No less than Charles Hodge points out this very thing when he writes,

“The first effect of faith, according to the Scriptures, is union with Christ.” (Systematic Theology, Vol.3, p.104)

Hodge, as he is apt to do in his Systematic Theology, follows closely the order of things as found in the Shorter Catechism. (You could say that his Systematic Theology at some points, nearly reads like a commentary of sorts on the Shorter Catechism.) Here he is certainly in agreement with the position that is taught in the catechism, and sees it as being “according to the Scriptures.”

The very next thing that the Shorter Catechism does is define “effectual calling” for us:

Q. 31. What is effectual calling?
A. Effectual calling is the work of God's Spirit, whereby, convincing us of our sin and misery, enlightening our minds in the knowledge of Christ, and renewing our wills, he doth persuade and enable us to embrace Jesus Christ, freely offered to us in the gospel.

And so effectual calling unites us to Christ by the Spirit working faith in us so that we “embrace Jesus Christ, freely offered to us in the gospel.” Notice that only then does the Shorter Catechism begin to go into detail about the various benefits that are all ours in Christ by virtue of our effectual calling and union with Christ:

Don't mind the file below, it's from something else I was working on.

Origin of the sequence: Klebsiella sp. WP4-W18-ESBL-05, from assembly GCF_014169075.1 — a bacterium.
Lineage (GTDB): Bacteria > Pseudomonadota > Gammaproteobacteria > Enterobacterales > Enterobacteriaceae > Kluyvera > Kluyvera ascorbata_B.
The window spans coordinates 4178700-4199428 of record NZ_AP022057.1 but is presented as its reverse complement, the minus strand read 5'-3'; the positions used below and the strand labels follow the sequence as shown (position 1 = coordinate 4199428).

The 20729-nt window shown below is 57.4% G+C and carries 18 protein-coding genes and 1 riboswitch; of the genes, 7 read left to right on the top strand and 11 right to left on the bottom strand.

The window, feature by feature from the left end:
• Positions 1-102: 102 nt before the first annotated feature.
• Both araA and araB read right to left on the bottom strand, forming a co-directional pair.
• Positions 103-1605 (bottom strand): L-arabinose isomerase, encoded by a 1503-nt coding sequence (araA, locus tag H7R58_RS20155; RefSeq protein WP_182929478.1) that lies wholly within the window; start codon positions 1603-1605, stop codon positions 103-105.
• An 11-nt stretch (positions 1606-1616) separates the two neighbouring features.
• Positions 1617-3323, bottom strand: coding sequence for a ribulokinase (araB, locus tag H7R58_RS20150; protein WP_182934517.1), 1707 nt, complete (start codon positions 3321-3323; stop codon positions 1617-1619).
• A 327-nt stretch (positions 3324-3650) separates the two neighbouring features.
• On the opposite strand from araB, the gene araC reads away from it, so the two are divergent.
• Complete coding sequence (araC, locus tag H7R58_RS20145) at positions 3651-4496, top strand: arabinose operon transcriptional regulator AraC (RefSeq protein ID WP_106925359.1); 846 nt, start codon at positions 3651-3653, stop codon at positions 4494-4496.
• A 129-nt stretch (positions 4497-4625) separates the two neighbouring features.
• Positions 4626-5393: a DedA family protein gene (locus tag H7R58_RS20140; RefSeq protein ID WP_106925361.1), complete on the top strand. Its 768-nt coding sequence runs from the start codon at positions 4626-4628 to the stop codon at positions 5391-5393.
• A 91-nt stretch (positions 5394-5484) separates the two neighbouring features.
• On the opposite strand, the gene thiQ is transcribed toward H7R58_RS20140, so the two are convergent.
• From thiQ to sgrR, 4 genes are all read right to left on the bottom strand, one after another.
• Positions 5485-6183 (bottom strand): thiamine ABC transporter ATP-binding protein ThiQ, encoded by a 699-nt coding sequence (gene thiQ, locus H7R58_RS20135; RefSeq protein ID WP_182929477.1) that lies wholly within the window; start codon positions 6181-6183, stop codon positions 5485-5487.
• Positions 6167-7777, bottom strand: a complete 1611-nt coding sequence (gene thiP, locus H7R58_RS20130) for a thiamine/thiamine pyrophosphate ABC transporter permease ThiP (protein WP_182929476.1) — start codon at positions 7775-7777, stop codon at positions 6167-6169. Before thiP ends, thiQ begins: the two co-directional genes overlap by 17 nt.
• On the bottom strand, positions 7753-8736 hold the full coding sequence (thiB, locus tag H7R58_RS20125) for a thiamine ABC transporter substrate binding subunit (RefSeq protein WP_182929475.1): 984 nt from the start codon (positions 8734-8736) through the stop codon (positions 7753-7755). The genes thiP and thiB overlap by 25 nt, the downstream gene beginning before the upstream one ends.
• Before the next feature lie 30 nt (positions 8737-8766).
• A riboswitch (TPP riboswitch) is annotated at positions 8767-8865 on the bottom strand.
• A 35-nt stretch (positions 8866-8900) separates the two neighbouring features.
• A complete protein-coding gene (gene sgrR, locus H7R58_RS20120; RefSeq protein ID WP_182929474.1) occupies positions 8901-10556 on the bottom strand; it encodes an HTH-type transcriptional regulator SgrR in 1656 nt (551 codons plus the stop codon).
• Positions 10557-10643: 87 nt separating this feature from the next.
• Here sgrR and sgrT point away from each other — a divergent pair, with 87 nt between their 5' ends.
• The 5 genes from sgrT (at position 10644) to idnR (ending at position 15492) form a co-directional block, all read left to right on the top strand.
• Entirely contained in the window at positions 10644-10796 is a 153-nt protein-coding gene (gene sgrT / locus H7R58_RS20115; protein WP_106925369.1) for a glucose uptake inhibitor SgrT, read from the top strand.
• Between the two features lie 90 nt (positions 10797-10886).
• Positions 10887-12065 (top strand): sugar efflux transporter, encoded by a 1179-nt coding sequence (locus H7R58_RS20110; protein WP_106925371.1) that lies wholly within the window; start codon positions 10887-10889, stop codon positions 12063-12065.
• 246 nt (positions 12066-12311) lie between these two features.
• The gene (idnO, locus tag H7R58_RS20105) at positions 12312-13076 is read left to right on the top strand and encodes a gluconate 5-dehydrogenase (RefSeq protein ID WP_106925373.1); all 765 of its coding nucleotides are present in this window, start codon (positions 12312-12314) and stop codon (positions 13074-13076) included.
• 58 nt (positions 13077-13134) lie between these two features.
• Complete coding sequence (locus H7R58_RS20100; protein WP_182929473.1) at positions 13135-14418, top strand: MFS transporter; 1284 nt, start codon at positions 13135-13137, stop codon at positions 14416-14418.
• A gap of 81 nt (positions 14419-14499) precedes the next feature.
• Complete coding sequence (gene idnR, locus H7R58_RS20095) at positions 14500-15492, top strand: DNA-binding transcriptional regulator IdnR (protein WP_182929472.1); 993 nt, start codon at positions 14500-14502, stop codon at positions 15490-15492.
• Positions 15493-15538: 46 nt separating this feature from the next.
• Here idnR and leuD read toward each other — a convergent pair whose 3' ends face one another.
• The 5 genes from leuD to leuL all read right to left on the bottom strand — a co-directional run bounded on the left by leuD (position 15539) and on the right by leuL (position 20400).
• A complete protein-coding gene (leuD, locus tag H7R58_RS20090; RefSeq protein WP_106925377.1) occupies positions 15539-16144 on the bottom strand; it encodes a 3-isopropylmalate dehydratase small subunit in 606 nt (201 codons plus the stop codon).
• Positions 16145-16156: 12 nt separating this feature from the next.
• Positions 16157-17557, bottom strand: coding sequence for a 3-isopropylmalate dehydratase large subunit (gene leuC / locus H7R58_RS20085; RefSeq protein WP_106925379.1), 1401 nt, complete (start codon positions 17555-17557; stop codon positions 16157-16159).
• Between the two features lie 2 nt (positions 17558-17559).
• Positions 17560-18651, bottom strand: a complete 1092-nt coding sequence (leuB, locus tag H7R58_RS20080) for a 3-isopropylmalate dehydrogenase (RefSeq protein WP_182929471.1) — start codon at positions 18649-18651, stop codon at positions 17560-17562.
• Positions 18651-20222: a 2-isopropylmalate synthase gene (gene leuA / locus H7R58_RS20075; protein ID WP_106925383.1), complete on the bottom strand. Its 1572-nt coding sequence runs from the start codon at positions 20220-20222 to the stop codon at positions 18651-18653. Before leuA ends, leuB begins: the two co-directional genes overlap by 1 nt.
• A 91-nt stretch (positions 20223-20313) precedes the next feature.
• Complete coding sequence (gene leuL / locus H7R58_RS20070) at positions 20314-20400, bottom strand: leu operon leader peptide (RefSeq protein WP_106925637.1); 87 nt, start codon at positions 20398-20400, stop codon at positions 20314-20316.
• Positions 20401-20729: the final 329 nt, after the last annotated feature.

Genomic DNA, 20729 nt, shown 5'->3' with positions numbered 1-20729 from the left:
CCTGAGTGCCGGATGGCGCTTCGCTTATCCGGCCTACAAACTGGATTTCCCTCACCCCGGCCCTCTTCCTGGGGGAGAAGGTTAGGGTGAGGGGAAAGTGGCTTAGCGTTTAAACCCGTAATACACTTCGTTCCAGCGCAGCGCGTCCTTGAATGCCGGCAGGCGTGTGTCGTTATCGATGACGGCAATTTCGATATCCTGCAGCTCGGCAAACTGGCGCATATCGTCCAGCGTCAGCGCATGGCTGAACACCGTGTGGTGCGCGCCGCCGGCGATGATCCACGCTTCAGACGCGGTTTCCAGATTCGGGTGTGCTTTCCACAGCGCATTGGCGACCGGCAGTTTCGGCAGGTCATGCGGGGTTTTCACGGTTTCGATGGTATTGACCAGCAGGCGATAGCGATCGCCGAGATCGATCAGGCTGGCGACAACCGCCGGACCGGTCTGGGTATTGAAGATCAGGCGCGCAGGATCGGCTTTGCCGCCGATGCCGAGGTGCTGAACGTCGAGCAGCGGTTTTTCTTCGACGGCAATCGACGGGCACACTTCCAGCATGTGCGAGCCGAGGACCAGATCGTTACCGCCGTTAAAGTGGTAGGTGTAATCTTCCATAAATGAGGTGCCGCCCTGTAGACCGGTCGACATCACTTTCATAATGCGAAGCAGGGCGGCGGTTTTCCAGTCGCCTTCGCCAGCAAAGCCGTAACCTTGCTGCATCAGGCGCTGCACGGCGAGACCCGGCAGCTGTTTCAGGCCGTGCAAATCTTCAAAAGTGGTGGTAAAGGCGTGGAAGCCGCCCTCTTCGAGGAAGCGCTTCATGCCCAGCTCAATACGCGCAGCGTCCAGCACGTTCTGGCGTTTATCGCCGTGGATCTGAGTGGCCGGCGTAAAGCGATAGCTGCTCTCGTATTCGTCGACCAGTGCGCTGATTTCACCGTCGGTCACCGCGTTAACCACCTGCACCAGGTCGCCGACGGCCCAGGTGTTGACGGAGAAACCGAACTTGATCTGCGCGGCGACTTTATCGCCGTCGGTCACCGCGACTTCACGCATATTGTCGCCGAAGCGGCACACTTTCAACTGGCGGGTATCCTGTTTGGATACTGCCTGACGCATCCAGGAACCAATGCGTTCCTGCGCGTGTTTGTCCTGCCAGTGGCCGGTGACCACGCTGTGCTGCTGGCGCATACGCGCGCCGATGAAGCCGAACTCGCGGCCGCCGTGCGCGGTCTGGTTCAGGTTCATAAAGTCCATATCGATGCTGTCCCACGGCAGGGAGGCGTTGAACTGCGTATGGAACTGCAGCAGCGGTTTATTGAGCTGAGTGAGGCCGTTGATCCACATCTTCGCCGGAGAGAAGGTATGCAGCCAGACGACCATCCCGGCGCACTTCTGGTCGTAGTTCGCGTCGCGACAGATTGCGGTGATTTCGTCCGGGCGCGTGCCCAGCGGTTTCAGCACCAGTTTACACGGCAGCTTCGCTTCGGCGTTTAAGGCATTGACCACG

Q. 32. What benefits do they that are effectually called partake of in this life?
A. They that are effectually called do in this life partake of justification, adoption and sanctification, and the several benefits which in this life do either accompany or flow from them.

And so effectual calling and union with Christ logically precede the individual benefits of Christ's redemption that we partake of by virtue of our union with Him. And what benefits are these? “Justification, adoption, and sanctification” as well as various other benefits that either “accompany or flow from them.”

Not only does Hodge state that union with Christ is the first effect of faith, but he also actually goes on to explicitly point out that justification is the second. He writes,

“The proximate effect of this union, and consequently, the second effect of faith, is justification.” (p.105)

According to Hodge (following the Shorter Catechism) justification is the “proximate effect” of union with Christ. In other words, the former follows the latter, and not vice-versa. He is not minimizing the importance of justification, just giving logical priority to union. It is by virtue of our union with Christ that the Holy Spirit applies to us all of the benefits of the redemption purchased by Christ, including justification.

And so according to the Shorter Catechism, the “first effect of faith” in Christ (to use Hodge's phrase) is union with Christ. And we then share in all of the benefits of Christ work of redemption (including justification) by virtue of our union with Him.